While this may appear to be a midrange deck, this was far more aggressive than any other deck in that archetype. Using the best removal spells the format had to offer, along with the most efficient threats, you can craft your way to victory. Burn, removal, and even card selection made this deck a favorite among players. It did look odd seeing red cards next to Tasigur, the Golden Fang, however you only need two colorless and two blue mana to activate him. Soulfire Grand Master can buyback your spells when you cast them from your hand, allowing you extra uses of key cards at the right moment. I’m also glad this deck used Sarkhan, the Dragonspeaker. I really like that planeswalker.

So as you can see, a lot of these decks look and play, very much the same. Play efficient threats, flip Jace if you’re playing blue, and proceed to keep playing whatever is sleeved up in your deck. The archetypes merged together, and nothing felt truly like an aggro, control, or midrange deck.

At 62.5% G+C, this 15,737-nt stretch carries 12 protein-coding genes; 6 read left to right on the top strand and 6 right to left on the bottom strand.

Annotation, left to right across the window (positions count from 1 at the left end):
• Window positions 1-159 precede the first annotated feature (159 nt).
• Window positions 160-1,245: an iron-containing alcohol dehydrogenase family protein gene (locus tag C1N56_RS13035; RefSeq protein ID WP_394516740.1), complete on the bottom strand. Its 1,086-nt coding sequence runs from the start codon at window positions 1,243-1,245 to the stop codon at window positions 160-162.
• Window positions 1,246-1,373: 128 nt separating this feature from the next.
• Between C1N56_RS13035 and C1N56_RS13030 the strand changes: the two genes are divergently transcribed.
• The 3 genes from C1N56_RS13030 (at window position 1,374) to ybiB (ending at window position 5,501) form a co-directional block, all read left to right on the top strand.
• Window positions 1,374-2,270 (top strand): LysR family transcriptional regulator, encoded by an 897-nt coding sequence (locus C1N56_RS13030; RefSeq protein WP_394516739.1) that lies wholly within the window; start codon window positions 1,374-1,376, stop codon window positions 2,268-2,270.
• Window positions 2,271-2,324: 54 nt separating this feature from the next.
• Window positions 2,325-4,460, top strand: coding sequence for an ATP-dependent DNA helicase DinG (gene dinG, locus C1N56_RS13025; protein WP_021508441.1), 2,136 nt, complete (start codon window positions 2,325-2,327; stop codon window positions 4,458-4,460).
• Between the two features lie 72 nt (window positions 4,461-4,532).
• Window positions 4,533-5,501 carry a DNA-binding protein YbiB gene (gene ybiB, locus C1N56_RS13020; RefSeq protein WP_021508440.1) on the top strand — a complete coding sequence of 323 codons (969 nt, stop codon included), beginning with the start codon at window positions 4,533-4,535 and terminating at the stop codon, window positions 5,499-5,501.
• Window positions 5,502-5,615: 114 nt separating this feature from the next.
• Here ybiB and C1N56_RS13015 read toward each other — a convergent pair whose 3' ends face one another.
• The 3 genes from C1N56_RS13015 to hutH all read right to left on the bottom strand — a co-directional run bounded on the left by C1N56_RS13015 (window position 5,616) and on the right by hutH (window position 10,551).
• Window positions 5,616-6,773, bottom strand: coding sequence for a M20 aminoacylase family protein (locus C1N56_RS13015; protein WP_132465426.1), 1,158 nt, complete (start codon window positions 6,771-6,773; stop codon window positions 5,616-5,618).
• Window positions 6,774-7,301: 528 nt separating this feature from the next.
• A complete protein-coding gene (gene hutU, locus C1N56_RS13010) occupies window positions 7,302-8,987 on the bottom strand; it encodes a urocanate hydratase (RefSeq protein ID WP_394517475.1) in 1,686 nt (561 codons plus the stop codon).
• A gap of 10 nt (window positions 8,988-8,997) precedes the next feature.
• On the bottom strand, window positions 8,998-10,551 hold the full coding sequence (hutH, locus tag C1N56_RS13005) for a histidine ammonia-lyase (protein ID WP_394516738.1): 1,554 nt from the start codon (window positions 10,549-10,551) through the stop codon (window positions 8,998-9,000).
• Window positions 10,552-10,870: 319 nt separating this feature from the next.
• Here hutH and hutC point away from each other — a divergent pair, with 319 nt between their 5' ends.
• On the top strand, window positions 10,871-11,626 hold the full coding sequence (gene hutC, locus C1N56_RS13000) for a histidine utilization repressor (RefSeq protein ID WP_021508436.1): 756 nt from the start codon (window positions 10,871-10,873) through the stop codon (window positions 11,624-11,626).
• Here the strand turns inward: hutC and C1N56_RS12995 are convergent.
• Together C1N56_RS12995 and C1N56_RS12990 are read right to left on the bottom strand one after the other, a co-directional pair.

Oh and Jace, Vryn’s Prodigy was $100. It was an era where you had him, or built a deck without him. There was also a growing divide between “casual but competitive” players, and those whose only goal was play-to-win. While there’s nothing wrong with how one plays the game, having these groups of players separated only hurts the game overall.

Pioneer Impact

With a chaotic Standard environment like this, your options on how to proceed are wide open. You could run the Witch-Maw Rally deck as is, and upgrade the lands (as the fetchlands are not legal in Pioneer), or you can run Glint-Eye Midrange adding Fatal Push, and Liliana, the Last Hope to help with removal and recurring your threats respectfully. There really is a lot you can do with these cards in a larger card pool than Standard.

In Conclusion

While I was not a fan of this format, many of you were and that’s ok. This was a time for a lot of change (perhaps too much of it) with the game. Even though the fetchlands are not legal in Pioneer you can still play a four color deck, so get to brewing!

Your Thoughts

Did you play in this era? What are your thoughts on how you can bring these decks into Pioneer? What was your favorite deck to play? Do you still have your playset of Jace, Vryn’s Prodigy? Let me know by placing a comment below and follow me on Facebook as well as Twitter.

Next Time

Tomorrow we’re going to shed our need of fetchlands, and make room for some Company.

Until then…

TAP MORE MANA!!!

Leave a Reply

Your email address will not be published. Required fields are marked *